Constructing family themes. These themes become organizing principles for family life.
Socializing family members in biological and social issues. This includes gender roles.
Establishing a congruence of images of the family members. These impact the self-image of the individual.
While not a positive part of the identity tasks associated with family systems, some families may also establish family myths. Family myths are identity tasks that don’t match the image presented or interactions with the outside world.
Second Order Tasks
Second-order tasks are responses to stress or changes in the family system. The family system has to adjust and shift to adapt to both internal changes and external changes. Changes that trigger second-order tasks, like adaptability can be positive, negative or neutral. Examples of triggers for change, or for second-order tasks could include developmental changes in children, the birth of a child, death or divorce.
ADAPTABILITY AND MANAGING FAMILY STRESS
- AdaptabilityAdapting to change in the family is the fundamental purpose of second-order tasks. Openness and responses to stress are essential to adaptability. Openness means that the family system adjusts based on external input and changes. Stressors can vary widely and may be internal or external. Changes in the family stress the strategies in place to execute tasks, and the strategies have to change to accommodate the changes in the family system.
Politics of the Family
When you think of the family, you likely think in private terms. You may think that the family largely impacts individuals, rather than society. While a common assumption, in fact, the stability of the family, and even the definition of the family, is also of significant importance to society at large. The government is involved in families in a variety of different ways, so there are clear political interests in the family.
- You’ve already learned about the definition of a family for family systems theory. This is, “a family exists whenever a group of individuals regularly interact with one another over time, experience some degree of emotional bonding, share a common history and legacy and together devise strategies for the accomplishment of family goals and tasks” (Anderson, Stephen, & Sabatelli, p.16). Most of the time, families are formed through blood or marriage, but they don’t have to be—they can be formed through domestic partnerships or even very close friendships.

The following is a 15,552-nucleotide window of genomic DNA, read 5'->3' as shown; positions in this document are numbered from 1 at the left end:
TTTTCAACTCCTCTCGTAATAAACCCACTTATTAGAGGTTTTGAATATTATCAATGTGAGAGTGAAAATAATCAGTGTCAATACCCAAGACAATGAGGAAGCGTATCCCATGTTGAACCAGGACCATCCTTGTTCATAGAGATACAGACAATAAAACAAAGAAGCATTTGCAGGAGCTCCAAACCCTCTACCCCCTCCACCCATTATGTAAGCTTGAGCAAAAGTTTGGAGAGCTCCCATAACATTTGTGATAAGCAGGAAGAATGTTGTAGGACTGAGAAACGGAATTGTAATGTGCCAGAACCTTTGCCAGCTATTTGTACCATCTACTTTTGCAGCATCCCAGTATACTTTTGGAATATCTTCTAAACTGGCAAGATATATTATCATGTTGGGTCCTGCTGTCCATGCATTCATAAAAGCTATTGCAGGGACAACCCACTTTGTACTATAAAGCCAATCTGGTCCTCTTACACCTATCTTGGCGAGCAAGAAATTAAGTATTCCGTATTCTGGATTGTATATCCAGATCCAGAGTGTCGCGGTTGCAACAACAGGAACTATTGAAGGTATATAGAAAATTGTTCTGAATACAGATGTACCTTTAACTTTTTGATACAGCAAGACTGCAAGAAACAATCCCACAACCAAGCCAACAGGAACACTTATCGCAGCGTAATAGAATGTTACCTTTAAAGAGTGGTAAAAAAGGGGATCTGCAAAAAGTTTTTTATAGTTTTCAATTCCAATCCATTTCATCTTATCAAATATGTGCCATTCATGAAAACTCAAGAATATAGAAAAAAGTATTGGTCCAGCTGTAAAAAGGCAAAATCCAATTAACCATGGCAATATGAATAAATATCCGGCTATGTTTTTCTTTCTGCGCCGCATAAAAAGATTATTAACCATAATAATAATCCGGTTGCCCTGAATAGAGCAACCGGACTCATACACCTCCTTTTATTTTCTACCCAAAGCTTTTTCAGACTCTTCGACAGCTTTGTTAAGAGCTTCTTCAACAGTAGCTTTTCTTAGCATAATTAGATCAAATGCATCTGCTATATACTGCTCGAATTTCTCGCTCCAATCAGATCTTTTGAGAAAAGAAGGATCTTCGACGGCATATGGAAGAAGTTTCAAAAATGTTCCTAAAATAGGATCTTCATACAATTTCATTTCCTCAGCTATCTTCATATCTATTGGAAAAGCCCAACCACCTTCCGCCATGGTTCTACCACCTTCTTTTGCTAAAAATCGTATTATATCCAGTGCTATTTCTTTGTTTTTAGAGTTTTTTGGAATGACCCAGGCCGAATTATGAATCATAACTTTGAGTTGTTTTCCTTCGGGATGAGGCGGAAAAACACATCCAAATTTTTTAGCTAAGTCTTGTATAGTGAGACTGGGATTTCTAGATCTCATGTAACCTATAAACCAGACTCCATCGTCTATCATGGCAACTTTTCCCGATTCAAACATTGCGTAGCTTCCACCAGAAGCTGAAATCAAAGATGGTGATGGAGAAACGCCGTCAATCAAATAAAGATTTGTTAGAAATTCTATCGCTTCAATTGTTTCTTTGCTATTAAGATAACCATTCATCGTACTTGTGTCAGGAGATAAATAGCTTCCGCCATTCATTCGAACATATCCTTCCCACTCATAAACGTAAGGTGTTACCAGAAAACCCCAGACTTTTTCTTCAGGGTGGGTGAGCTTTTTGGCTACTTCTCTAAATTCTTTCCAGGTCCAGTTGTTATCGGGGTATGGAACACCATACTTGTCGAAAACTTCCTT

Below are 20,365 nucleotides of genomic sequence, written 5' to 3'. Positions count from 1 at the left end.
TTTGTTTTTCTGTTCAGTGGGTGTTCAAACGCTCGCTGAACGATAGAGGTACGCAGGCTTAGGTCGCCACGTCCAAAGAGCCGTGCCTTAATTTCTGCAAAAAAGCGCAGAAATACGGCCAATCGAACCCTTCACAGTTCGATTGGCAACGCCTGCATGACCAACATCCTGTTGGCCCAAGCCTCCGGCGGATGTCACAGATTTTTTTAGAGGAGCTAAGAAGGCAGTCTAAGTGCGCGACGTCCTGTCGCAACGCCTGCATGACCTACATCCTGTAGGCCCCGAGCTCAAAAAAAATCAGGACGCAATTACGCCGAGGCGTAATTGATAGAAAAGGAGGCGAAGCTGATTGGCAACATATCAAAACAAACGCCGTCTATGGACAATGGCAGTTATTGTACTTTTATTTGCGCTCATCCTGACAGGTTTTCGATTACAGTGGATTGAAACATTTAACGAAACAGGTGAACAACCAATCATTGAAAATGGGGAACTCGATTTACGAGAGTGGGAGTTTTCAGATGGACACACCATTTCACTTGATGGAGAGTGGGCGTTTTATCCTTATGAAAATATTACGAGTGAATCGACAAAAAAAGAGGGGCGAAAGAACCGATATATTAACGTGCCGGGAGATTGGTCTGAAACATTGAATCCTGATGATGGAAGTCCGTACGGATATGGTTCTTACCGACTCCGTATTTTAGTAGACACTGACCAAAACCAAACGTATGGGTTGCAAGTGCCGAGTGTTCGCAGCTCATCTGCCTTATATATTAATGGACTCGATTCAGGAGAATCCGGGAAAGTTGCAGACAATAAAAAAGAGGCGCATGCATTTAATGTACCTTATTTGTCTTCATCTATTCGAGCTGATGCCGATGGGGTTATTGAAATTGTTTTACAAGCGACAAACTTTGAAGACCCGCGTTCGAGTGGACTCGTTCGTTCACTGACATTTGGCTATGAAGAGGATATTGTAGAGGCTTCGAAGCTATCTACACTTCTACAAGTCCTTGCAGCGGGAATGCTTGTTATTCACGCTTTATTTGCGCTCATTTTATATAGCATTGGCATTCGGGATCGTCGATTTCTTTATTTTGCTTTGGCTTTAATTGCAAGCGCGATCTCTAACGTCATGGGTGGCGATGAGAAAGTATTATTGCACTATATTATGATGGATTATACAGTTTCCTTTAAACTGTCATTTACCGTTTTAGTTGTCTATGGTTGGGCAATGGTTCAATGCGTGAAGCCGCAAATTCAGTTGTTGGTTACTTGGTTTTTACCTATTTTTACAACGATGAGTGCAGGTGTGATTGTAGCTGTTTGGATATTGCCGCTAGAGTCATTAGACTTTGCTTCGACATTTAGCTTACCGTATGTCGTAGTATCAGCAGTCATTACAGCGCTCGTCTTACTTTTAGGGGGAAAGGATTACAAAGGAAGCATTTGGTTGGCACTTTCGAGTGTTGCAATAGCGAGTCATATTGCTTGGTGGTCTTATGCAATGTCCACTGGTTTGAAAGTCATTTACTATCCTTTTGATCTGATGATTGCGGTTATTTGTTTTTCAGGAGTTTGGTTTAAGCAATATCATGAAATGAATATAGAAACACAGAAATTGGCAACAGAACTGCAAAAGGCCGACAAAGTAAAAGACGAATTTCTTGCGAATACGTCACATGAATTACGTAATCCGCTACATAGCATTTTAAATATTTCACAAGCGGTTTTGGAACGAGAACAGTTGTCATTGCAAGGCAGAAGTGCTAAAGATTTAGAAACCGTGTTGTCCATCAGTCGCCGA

All families must develop strategies to execute tasks, and all families must execute similar tasks. There are three distinct and interdependent aspects of the family system. These include the composition of the family, the tasks associated with the function of the family, and the strategies essential to accomplish those tasks.
THE DEVELOPMENT STRATEGIES
HISTORICAL FAMILY OF ORIGIN SOCIAL IDEAS AND CONSTRAINTS
- IDENTITY STRATEGIES
- FAMILY THEMES
Identity strategies are family themes that let the family define itself, both internally and externally. Family themes are purposefully chosen. Sometimes, traits people identify as cultural are part of these family themes. For instance, if asked what you think of an Italian family, you might picture boisterous family meals, close relationships, and shared religion. Family themes can be positive or negative, shared by the family of origin of one or both parents in the family.
Family strategies are often based on these family themes. In this case, the themes may support positive behaviors or may repeat negative behaviors. Identity strategies can impact how members of the family see themselves and how those outside the family perceive the family.
Choose the answer that describes an identity strategy.
A couple chooses to dress their infant and toddler in gender-neutral clothing.
A married couple has two children and adjusts to childcare.
In a single parent family, the children have more chores than in a two-parent family.
A couple shares chores evenly in the household.